Sorry, you need to enable JavaScript to visit this website.

Partnering with Your Advisor

New section

Your pre-health advisor can be one of your best resources along your path to medical school. Here are some tips to help you find and work with your advisor.

New section

New section

How do I find an advisor?

Carol Baffi-Dugan, director for health professions advising at Tufts University a longstanding member of the NAAHP, suggests finding out who the health professions advisor is at your school. They may be in the academic dean’s office, a science professor, or a counselor in the career services office. Some colleges have a separate pre-professional advising office that includes advising services for premed students and those interested in other health careers. Most advisors also maintain websites that can help you contact them or the advising office, so search your school’s website. Even if there is no specifically designated advisor for premeds, try to meet with someone in one of the departments mentioned above.

If no one at your school is available to help, you can find an advisor through the National Association of Advisors to the Health Professions (NAAHP).

When should I contact an advisor?

Contact your premed advisor as soon as you think you’re interested in a medical career. There’s a lot of planning and preparing that has to be done before you’ll be ready to apply to medical school, so the earlier, the better. See if you can make an individual appointment with your advisor, go to drop-in hours, or attend a workshop. Be sure to register to receive any email updates, or newsletters. Also check to see if there’s a Facebook page or Twitter feed you can follow.

What can they help with?

Your advisor can help you learn about the medical profession and help you ask the right questions to decide if it’s the right career for you. Exploration and self-reflection are increasingly important as you prepare a strong application. Then, you can work together to develop a plan to get you where you want to go.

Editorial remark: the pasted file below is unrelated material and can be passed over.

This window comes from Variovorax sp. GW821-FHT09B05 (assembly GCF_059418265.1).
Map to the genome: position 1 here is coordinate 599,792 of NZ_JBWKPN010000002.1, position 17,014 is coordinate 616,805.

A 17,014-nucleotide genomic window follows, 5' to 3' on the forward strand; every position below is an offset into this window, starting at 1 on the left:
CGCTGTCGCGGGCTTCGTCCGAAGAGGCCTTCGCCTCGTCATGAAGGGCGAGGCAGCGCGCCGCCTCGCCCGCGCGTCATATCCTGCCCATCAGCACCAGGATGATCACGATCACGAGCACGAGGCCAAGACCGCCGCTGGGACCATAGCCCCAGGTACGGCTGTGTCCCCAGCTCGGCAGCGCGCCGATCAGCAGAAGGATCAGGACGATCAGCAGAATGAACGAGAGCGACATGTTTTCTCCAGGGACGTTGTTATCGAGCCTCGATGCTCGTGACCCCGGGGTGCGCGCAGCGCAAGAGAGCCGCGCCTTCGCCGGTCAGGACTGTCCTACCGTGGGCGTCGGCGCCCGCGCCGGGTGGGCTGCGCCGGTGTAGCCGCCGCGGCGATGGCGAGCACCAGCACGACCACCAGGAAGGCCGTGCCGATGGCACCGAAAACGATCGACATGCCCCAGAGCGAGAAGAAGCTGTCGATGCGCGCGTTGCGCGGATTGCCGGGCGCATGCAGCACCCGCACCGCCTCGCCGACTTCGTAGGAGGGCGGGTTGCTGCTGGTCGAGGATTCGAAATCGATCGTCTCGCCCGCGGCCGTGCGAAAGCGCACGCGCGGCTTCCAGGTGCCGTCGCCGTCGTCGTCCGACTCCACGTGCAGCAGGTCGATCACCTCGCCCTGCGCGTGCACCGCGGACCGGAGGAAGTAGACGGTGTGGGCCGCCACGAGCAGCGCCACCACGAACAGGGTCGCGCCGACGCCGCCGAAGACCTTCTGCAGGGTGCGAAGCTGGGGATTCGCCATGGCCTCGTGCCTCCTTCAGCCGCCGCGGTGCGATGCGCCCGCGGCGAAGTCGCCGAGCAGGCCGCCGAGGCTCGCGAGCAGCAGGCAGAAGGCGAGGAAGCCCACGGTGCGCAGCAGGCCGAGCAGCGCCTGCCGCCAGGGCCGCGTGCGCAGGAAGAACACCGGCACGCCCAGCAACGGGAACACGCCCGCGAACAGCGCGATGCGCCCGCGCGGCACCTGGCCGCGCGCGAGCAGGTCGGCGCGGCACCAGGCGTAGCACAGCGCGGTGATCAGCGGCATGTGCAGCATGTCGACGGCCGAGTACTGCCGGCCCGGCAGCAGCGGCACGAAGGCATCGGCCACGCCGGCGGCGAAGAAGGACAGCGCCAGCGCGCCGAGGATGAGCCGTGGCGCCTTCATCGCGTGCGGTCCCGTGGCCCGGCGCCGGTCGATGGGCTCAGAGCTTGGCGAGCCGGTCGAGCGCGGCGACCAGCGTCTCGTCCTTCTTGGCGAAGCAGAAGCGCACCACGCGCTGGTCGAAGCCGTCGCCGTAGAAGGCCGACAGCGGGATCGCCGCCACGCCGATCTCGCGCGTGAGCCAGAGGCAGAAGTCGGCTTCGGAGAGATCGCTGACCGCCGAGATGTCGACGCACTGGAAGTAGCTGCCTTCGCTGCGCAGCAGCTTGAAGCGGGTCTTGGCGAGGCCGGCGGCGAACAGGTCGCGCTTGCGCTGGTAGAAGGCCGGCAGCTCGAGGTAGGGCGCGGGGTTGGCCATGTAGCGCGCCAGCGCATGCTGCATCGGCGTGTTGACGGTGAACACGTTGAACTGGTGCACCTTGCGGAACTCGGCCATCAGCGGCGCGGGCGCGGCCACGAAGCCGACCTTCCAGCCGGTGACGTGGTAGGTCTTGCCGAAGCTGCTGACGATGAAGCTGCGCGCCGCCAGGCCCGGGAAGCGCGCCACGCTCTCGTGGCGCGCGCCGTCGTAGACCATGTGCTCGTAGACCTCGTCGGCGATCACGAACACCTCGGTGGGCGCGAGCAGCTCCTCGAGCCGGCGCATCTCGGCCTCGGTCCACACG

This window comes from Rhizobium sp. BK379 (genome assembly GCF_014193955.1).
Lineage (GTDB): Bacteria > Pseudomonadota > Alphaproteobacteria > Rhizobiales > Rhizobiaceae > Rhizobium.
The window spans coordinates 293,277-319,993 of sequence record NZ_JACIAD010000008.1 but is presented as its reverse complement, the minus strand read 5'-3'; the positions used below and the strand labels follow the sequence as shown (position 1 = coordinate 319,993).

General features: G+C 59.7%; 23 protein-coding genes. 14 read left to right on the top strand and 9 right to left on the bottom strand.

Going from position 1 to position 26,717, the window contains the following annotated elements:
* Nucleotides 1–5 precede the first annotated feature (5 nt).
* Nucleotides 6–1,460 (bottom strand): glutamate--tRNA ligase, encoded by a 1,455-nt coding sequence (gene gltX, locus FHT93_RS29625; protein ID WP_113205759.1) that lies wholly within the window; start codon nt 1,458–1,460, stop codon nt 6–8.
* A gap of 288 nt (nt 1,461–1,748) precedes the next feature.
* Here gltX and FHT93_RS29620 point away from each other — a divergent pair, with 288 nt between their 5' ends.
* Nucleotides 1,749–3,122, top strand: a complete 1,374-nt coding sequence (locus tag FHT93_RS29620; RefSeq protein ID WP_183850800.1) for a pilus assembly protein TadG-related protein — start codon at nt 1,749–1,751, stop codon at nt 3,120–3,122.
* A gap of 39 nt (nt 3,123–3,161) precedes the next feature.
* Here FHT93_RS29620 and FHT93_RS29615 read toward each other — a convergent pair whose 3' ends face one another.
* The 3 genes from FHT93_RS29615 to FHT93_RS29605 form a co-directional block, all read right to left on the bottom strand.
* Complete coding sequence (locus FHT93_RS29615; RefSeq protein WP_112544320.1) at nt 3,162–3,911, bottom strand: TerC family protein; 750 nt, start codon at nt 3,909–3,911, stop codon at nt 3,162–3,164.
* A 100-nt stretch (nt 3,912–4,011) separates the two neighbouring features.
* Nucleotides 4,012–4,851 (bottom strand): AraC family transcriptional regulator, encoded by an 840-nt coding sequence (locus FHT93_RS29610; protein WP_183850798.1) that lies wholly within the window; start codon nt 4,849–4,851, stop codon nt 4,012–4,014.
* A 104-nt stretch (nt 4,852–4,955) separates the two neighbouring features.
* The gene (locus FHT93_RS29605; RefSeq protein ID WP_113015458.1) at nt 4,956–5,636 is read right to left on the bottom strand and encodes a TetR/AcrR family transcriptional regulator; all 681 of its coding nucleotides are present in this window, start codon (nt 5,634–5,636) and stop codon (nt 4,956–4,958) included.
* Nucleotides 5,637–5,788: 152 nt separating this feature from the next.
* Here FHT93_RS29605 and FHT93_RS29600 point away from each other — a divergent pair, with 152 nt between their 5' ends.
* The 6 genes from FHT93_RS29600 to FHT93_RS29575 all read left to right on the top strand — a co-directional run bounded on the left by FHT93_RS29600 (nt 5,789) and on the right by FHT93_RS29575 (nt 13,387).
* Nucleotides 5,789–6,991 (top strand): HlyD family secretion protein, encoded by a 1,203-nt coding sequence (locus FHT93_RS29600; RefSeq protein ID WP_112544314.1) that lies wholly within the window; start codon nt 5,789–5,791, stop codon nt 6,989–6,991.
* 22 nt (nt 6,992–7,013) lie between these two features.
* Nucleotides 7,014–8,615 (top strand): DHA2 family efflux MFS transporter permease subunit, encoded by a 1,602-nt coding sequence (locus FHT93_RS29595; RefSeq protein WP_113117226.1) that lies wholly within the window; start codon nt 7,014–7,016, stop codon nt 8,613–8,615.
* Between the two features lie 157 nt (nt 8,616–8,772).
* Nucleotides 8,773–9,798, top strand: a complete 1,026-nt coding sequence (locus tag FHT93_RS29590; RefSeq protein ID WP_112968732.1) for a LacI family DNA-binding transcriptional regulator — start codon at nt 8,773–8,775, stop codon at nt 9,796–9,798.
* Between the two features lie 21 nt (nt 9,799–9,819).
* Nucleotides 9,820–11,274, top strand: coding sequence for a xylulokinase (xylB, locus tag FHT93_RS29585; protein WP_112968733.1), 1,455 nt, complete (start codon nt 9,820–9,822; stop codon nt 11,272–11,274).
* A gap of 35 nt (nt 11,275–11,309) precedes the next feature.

What questions should I be asking?

Ask your advisor which courses are required for medical school and how to best sequence them at your school. You can ask about ways to gain health-related experiences, such as volunteering, and research opportunities. You can discuss when you’ll be best prepared to take the MCAT® exam, and learn if your school offers any prep resources. It’s also a good idea to ask detailed questions about the timeline for applying to medical school.

What is my responsibility?

You should actively seek out your advisor and follow up on the advice and suggestions she or he gives you. While your advisor may be very supportive of your goals, she or he will also challenge you to do your best work and evaluate your objectives.

Of course, your advisor cannot earn the good grades and participate in the health-related experiences you’ll need to be a competitive applicant. That's up to you!

What if I’ve been out of school for several years?

Many individuals decide later that medicine is the career path they want to pursue. Others were not as successful as they wanted to be in their early experience, but with renewed motivation and effort, they can become competitive applicants. Premed advisors know this and they work with students of all ages as they prepare for medical school. You should go back to your undergraduate institution to find out what services they offer alumni. Many premed advisors will work with their alums in planning for and applying to medical careers.   Their website may clarify that and even tell you how to schedule an appointment. If you know you need more coursework you may want to consider post-bacc programs and contact their advisors. If you cannot find advising support these ways then you can work with an advisor from the NAAHP.

What if I am in high school and I’m looking at BS-MD programs? Is there still a pre-health advisor that I can work with?

If you are in high school and are considering BS-MD programs, your best resources are the premed advisors at those programs. Typically, the admissions offices at those colleges and universities provide information on the structure of the programs, the support services, and the policies and procedures.

New section